Hands-on celebrations for Valentine week

Imagine sitting side by side with someone. You are young (and woefully inexperienced at anything related to this exercise, except for making bread rise.) He is a quiet, gentle man in a clay-spattered t-shirt. You are sitting in front of an electric pottery wheel, and he is teaching you to center a lump of clay.

You have wedged it, kneaded it, thumped it into the rough-textured center of the wheel and sluiced it with water. You set your hands over the clay so that as the wheel spins you can press lightly with the heels of your hands, and you have to get the balance right.

If you can get the clay settled firmly and spinning smoothly, then you can guide it upward into lighter shapes. You are new at this. He puts his hands over yours to show you the way.

Amateur potters shape clay at an Arts Night Out event in the studios at IS183.
Photos courtesy of IS183

Amateur potters shape clay at an Arts Night Out event in the studios at IS183.

On February 24, Berkshire Art Center will open their studios for a date night. I just read their press release, and it stirred an old memory. I’m looking back with a rueful smile at a much younger self. But if you’ve never tried throwing clay with someone you love — friend, parent, child, partner — I’m here to recommend it.

As it happens, I’ll spend this Friday and Saturday night with two people I love, and they have a lot to do with the way I think of this holiday. My parents will celebrate their 45th anniversary this summer, and they’re visiting this weekend. I’m hoping for woods in the snow and Zimbabwean dance music on marimba and some good talk.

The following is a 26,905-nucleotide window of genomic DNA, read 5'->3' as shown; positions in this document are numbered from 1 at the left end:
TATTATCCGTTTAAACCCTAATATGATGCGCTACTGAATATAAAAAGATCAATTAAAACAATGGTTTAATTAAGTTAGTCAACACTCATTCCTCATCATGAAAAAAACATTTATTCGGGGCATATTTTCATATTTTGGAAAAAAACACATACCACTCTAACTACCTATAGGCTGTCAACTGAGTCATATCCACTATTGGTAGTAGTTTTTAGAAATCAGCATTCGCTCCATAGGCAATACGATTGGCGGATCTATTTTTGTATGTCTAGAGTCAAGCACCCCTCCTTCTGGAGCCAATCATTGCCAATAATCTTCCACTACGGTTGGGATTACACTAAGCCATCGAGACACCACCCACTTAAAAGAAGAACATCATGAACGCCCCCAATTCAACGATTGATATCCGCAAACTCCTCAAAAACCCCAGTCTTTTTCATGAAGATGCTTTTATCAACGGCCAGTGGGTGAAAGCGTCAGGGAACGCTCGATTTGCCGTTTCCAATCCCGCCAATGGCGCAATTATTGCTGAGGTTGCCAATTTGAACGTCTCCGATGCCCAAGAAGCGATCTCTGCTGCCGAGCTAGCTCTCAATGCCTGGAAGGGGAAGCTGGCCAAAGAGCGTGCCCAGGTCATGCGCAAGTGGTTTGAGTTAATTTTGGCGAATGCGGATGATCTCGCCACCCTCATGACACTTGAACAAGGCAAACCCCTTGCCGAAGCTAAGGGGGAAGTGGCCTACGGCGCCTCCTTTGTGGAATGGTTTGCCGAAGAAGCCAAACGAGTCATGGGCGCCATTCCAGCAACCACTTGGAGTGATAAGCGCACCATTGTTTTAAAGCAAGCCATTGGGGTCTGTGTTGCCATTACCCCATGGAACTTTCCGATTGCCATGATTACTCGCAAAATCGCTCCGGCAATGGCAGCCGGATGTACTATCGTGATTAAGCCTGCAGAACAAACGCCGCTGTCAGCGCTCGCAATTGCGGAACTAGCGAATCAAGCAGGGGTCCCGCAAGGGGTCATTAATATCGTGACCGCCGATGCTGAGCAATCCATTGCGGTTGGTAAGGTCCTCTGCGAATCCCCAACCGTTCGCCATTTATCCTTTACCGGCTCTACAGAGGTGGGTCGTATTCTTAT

That’s how I grew up thinking of this holiday — a measure of brightness and silliness in the cold, a time for cheerful messages and pancakes for breakfast.

So I were on my own I’d be thinking much the same way. Valentine’s Day is an odd holiday — some people find it silly, some serious, some elating and some frustrating. And I find it a useful prod to get outside.

Summer in winter

Full Well Farm comes to the Plant Connector in North Adams to offer their first dried flower crown workshop, to brighten up the second half of winter.

Full Well Farm brings wreathes of rosemary and dried flowers to the North Adams Farmers Market.
Photo by Kate Abbott

Full Well Farm brings wreathes of rosemary and dried flowers to the North Adams Farmers Market.

It’s the core of winter. We’ve been snowbound for a month. This quiet time, falling snow, spare outlines of branches, smoke-blue hills and wood fires has its own beauty, and I need this calm and clarity. Falling snow has a tangible magic in it.

But winter keeps us in. And if shoveling the driveway for the third time in a week isn’t enough to work off of steam, we have more choices. The community is waking up. At the height of the cold, quiet season we have a weekend of dancing and music and fire — Mardi Gras, single malt scotch, sea scallops.

They’re not all for couples. Around here the hearts seem to show up on children’s cards and the flowers in a Japanese garden. For evening events we can get printmaking, art and film, Hip Hop and homebrew in the 10×10 festival and a live party with the Zambezi Marimba Band. In other words, they’re wide open. This is the weekend we dig ourselves out and dance.

By the Way Berkshires is a digital magazine exploring creative life and community — art and performance, food and the outdoors — and I’m writing it for you, with local voices, because I’ve gotten to know this rich part of the world as a writer and journalist, and I want to share it with you.

If you’d like to see the website grow, you can join me for a few dollars a month, enough for a cup of coffee and a cider doughnut. Members get access to extra stories and multimedia, itineraries a bookmark tool. Let me know what you're looking for, and we’ll explore together.

Leave a Reply

Your email address will not be published. Required fields are marked *

BTW Berkshires